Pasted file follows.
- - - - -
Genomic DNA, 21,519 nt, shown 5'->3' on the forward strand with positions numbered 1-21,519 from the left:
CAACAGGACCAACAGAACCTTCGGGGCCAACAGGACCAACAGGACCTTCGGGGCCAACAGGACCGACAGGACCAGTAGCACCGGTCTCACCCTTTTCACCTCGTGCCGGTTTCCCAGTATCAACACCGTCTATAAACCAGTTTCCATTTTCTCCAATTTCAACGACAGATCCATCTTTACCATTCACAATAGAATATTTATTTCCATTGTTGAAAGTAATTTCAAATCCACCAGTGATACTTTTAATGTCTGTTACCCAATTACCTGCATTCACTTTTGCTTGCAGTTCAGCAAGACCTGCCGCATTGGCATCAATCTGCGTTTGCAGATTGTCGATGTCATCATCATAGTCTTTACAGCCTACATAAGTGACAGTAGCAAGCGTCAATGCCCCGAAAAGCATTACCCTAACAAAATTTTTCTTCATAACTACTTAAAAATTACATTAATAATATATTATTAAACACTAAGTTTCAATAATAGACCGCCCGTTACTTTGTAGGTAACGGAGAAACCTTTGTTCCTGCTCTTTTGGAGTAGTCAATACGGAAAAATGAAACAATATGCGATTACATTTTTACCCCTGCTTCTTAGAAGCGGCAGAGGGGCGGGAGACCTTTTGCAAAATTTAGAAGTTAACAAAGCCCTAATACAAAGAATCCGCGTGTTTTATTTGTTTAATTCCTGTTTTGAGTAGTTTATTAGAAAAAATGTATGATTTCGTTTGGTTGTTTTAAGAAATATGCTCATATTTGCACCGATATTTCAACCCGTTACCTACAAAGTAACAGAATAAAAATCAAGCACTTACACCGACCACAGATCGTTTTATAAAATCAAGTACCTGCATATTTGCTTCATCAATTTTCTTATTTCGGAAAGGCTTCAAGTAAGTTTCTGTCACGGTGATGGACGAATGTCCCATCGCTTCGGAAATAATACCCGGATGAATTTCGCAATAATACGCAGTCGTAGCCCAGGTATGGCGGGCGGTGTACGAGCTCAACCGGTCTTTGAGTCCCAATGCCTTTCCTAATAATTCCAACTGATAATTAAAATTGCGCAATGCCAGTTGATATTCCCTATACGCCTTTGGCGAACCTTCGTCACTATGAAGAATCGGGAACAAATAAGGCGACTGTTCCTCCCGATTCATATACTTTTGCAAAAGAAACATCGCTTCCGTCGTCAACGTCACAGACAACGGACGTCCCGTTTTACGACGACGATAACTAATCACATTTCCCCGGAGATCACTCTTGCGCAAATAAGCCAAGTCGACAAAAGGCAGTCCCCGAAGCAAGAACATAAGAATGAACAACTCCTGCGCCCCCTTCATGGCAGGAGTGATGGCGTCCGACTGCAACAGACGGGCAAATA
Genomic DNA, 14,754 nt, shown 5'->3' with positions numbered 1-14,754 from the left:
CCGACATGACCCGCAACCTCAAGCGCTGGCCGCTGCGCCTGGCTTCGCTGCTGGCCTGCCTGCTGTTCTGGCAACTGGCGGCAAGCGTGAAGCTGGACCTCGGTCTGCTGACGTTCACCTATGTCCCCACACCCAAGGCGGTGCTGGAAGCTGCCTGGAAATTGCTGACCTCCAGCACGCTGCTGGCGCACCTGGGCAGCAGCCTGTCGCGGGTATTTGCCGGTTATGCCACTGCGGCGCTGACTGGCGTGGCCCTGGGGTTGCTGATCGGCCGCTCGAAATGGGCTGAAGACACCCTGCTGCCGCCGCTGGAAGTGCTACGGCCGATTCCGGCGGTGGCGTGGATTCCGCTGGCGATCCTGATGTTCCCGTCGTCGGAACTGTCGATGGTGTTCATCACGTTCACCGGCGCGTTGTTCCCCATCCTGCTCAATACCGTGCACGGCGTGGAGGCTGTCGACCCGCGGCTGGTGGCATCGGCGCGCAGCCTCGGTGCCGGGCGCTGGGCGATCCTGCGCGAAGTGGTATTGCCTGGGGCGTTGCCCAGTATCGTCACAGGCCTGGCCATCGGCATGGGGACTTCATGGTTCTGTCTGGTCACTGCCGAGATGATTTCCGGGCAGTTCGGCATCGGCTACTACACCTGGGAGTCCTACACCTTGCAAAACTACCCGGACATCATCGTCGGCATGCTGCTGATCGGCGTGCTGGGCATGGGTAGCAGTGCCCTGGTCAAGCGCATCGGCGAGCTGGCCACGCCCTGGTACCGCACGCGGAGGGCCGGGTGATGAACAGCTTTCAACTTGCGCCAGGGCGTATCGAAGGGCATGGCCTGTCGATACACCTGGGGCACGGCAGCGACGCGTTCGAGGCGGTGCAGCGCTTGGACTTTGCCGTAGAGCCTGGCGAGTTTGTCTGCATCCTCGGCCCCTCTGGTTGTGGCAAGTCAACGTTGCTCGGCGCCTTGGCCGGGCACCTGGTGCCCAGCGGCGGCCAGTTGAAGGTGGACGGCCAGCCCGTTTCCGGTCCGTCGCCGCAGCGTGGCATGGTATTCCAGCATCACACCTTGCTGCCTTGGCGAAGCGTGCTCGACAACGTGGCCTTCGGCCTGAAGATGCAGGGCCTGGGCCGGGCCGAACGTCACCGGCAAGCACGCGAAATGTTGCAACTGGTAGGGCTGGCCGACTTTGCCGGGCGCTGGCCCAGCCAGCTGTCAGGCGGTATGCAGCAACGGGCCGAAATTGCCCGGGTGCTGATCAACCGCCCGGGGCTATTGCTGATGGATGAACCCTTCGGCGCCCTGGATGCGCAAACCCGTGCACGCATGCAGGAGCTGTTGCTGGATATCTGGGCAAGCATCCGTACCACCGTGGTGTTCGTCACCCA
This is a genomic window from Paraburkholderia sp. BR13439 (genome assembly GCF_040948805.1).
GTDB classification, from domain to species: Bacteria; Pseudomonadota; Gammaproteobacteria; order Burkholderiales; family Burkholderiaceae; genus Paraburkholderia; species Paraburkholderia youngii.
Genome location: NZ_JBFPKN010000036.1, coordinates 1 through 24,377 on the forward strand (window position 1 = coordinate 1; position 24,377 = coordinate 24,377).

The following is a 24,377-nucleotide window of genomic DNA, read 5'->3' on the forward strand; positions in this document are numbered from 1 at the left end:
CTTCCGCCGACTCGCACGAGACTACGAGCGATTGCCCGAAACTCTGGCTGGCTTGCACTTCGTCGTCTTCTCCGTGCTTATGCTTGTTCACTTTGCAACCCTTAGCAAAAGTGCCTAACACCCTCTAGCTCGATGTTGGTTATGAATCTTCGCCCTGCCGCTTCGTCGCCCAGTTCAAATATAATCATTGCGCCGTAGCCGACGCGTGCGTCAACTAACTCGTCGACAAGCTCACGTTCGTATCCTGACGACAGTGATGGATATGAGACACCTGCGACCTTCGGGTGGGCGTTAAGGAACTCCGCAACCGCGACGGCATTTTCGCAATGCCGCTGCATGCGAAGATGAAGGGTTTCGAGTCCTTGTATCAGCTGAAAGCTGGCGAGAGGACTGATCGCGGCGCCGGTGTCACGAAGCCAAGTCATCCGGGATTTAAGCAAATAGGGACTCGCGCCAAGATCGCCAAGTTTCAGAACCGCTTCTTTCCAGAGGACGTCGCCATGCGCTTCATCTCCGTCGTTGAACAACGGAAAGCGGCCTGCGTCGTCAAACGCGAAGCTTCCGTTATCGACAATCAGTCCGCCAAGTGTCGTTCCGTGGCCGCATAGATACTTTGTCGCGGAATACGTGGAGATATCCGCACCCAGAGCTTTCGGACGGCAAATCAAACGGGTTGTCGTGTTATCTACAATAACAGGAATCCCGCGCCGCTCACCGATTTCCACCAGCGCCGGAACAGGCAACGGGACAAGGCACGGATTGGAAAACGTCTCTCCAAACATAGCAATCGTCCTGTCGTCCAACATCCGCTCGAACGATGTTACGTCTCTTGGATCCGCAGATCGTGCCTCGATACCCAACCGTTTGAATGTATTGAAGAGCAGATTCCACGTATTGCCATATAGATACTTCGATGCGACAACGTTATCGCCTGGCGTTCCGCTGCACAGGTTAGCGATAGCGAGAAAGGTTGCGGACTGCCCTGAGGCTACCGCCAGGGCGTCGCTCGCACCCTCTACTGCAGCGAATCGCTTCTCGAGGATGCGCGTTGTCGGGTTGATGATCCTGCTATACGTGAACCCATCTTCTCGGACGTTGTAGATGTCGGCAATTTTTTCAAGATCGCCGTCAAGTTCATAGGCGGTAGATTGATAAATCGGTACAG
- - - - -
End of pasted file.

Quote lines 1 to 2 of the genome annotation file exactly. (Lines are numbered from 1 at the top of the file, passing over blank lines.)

Genomic DNA, 21,519 nt, shown 5'->3' on the forward strand with positions numbered 1-21,519 from the left:
CAACAGGACCAACAGAACCTTCGGGGCCAACAGGACCAACAGGACCTTCGGGGCCAACAGGACCGACAGGACCAGTAGCACCGGTCTCACCCTTTTCACCTCGTGCCGGTTTCCCAGTATCAACACCGTCTATAAACCAGTTTCCATTTTCTCCAATTTCAACGACAGATCCATCTTTACCATTCACAATAGAATATTTATTTCCATTGTTGAAAGTAATTTCAAATCCACCAGTGATACTTTTAATGTCTGTTACCCAATTACCTGCATTCACTTTTGCTTGCAGTTCAGCAAGACCTGCCGCATTGGCATCAATCTGCGTTTGCAGATTGTCGATGTCATCATCATAGTCTTTACAGCCTACATAAGTGACAGTAGCAAGCGTCAATGCCCCGAAAAGCATTACCCTAACAAAATTTTTCTTCATAACTACTTAAAAATTACATTAATAATATATTATTAAACACTAAGTTTCAATAATAGACCGCCCGTTACTTTGTAGGTAACGGAGAAACCTTTGTTCCTGCTCTTTTGGAGTAGTCAATACGGAAAAATGAAACAATATGCGATTACATTTTTACCCCTGCTTCTTAGAAGCGGCAGAGGGGCGGGAGACCTTTTGCAAAATTTAGAAGTTAACAAAGCCCTAATACAAAGAATCCGCGTGTTTTATTTGTTTAATTCCTGTTTTGAGTAGTTTATTAGAAAAAATGTATGATTTCGTTTGGTTGTTTTAAGAAATATGCTCATATTTGCACCGATATTTCAACCCGTTACCTACAAAGTAACAGAATAAAAATCAAGCACTTACACCGACCACAGATCGTTTTATAAAATCAAGTACCTGCATATTTGCTTCATCAATTTTCTTATTTCGGAAAGGCTTCAAGTAAGTTTCTGTCACGGTGATGGACGAATGTCCCATCGCTTCGGAAATAATACCCGGATGAATTTCGCAATAATACGCAGTCGTAGCCCAGGTATGGCGGGCGGTGTACGAGCTCAACCGGTCTTTGAGTCCCAATGCCTTTCCTAATAATTCCAACTGATAATTAAAATTGCGCAATGCCAGTTGATATTCCCTATACGCCTTTGGCGAACCTTCGTCACTATGAAGAATCGGGAACAAATAAGGCGACTGTTCCTCCCGATTCATATACTTTTGCAAAAGAAACATCGCTTCCGTCGTCAACGTCACAGACAACGGACGTCCCGTTTTACGACGACGATAACTAATCACATTTCCCCGGAGATCACTCTTGCGCAAATAAGCCAAGTCGACAAAAGGCAGTCCCCGAAGCAAGAACATAAGAATGAACAACTCCTGCGCCCCCTTCATGGCAGGAGTGATGGCGTCCGACTGCAACAGACGGGCAAATA